Joseph Heller, Catch-22

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Offline jed

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Re: Jug Band Music/Blues - Sweet or Rasty?
« Reply #19 on: September 02, 2007, 03:14:41 PM »
Lots of good stuff here.  JohnM emphasized personal style.  Perhaps the issue is whether and when it trumps market sensitivity.  A friend reminded me today of a local player who copped Johnny Winter's rasty singing and note-riddled playing style (which made him unusual and got him into clubs), and continued to speed up (and distort) his playing (which helped get him onto larger stages), while taking his fingerpicking/slide style from what sounds a whole lot like Steve James (works pretty well once you've banged their heads into attention).  Most of the next generation will simply recognize it as his style.  And, by now, it may be. 

The question that continues to puzzle me is how much of anyone's personal style is self-driven, and how much is driven by audience response. 

The internet, in my opinion, makes everything possible.  It provides a way to pursue niche marketing to an infinite degree.  It's just begun - in a decade or less, the means to display and enjoy every type of style will be really well-distributed. 

"Build Me Up Buttercup."  "Disco Inferno."  Sounds like the kind of trouble Guy van Duser (or one or two of our moderators) could get into.

Cheers,
Jed
ok then:  http://jed.net

Offline outfidel

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Re: Jug Band Music/Blues - Sweet or Rasty?
« Reply #20 on: September 05, 2007, 05:51:51 PM »
I'm sure you know what I'm saying here and are just obfuscating in jest, eh?

John, if you meant what I think you meant, then I totally agree, unless you didn't & then I don't. ;)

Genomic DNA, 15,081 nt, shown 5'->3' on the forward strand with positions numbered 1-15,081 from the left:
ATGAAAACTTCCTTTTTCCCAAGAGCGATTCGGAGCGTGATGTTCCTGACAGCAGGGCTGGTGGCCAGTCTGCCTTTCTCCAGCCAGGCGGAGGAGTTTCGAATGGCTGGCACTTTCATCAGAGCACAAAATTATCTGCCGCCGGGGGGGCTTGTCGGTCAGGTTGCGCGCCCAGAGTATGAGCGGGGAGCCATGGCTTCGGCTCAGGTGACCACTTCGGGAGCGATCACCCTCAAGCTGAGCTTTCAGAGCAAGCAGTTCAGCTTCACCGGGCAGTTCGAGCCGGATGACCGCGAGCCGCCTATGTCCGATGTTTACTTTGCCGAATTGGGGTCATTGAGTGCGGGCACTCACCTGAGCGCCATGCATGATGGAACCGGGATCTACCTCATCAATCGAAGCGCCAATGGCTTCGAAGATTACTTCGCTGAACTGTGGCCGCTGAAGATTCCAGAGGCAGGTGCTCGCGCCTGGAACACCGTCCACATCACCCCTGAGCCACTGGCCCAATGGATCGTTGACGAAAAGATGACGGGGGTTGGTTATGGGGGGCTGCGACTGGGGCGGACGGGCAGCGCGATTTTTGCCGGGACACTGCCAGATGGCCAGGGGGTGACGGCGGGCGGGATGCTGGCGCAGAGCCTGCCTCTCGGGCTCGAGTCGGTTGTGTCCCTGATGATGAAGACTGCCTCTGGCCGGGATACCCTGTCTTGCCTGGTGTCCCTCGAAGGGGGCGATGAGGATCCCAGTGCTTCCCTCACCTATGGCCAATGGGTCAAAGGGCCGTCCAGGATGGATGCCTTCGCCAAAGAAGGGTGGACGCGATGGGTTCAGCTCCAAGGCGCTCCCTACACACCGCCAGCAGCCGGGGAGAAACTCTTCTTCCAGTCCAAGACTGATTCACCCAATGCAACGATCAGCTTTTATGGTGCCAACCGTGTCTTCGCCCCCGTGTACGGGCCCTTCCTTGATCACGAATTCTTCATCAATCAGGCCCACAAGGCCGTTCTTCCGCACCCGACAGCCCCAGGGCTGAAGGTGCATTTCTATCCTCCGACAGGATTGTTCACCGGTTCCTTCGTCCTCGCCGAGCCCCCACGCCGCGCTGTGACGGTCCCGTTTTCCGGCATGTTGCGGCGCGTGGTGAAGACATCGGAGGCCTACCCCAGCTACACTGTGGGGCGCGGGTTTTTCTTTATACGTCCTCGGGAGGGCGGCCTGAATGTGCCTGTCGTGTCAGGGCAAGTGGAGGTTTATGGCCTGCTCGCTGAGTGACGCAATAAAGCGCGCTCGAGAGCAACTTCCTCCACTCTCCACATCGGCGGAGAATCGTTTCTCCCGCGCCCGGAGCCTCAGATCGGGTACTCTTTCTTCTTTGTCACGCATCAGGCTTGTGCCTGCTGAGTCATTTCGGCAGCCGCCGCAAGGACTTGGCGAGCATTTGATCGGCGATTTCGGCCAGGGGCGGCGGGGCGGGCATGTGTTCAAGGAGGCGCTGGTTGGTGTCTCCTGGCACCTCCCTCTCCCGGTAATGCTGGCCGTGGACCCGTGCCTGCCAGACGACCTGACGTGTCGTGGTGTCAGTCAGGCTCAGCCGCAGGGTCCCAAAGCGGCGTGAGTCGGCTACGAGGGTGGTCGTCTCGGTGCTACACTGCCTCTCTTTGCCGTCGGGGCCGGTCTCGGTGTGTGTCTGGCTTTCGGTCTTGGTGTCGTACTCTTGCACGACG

btw do you have any mp3's of the Hohoppas doing "KC Moan"? I'd love to hear your "etherasty" version.
« Last Edit: September 06, 2007, 08:31:45 AM by outfidel »
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Offline waxwing

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Re: Jug Band Music/Blues - Sweet or Rasty?
« Reply #21 on: September 05, 2007, 06:52:57 PM »
I have a recording, with wind, of a live performance (last years SF Jug Fest) and maybe one from a rehearsal before our first gig at the Portland Waterfront Blues Fest, both on minidiscs and both pretty poor recordings. I don't have time right now to record into Garageband (it's a fairly old MD player) and then convert to mp3, but maybe later in the fall. We use the same instrumentation, 2 guitars, jug, harp and kazoo, as the original. 'Course, there's only three of us, so the jug cuts out while I sing (and play the slide licks) but we do a pretty good job on the three part harmonies.-G-

All for now.
John C.
"People who say it cannot be done should not interrupt those who are doing it."
George Bernard Shaw

“Just because you're paranoid doesn't mean they aren't after you.”
Joseph Heller, Catch-22

http://www.youtube.com/user/WaxwingJohn
https://www.facebook.com/WaxwingJohn

Offline Buzz

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Re: Jug Band Music/Blues - Sweet or Rasty?
« Reply #22 on: September 05, 2007, 07:13:22 PM »
Wax:

I have found an early duet of you and me only when preparing for Portland, on Windows MEdia Player, no Chez on slide, but YOU on slide and washboard, me on kazoo and guitar backing you up, early 2 part harmony. Good ethos, but far from a  'great' version.  ::)

Just can't figure how to copy it to send to you. Your mentioned versions may be better to share when you get to them...

All best,
 Buzz
Do good, be nice, eat well, smile, treat the ladies well, and ignore all news reports--which  can't be believed anyway,

Buzz

Offline eagle rockin daddy

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Re: Jug Band Music/Blues - Sweet or Rasty?
« Reply #23 on: September 06, 2007, 07:24:41 AM »
Quote
I don't have time right now to record into Garageband (it's a fairly old MD player) and then convert to mp3,

C'mon, John, we wanna hear it NOW!!!

How's the cd coming?

Mike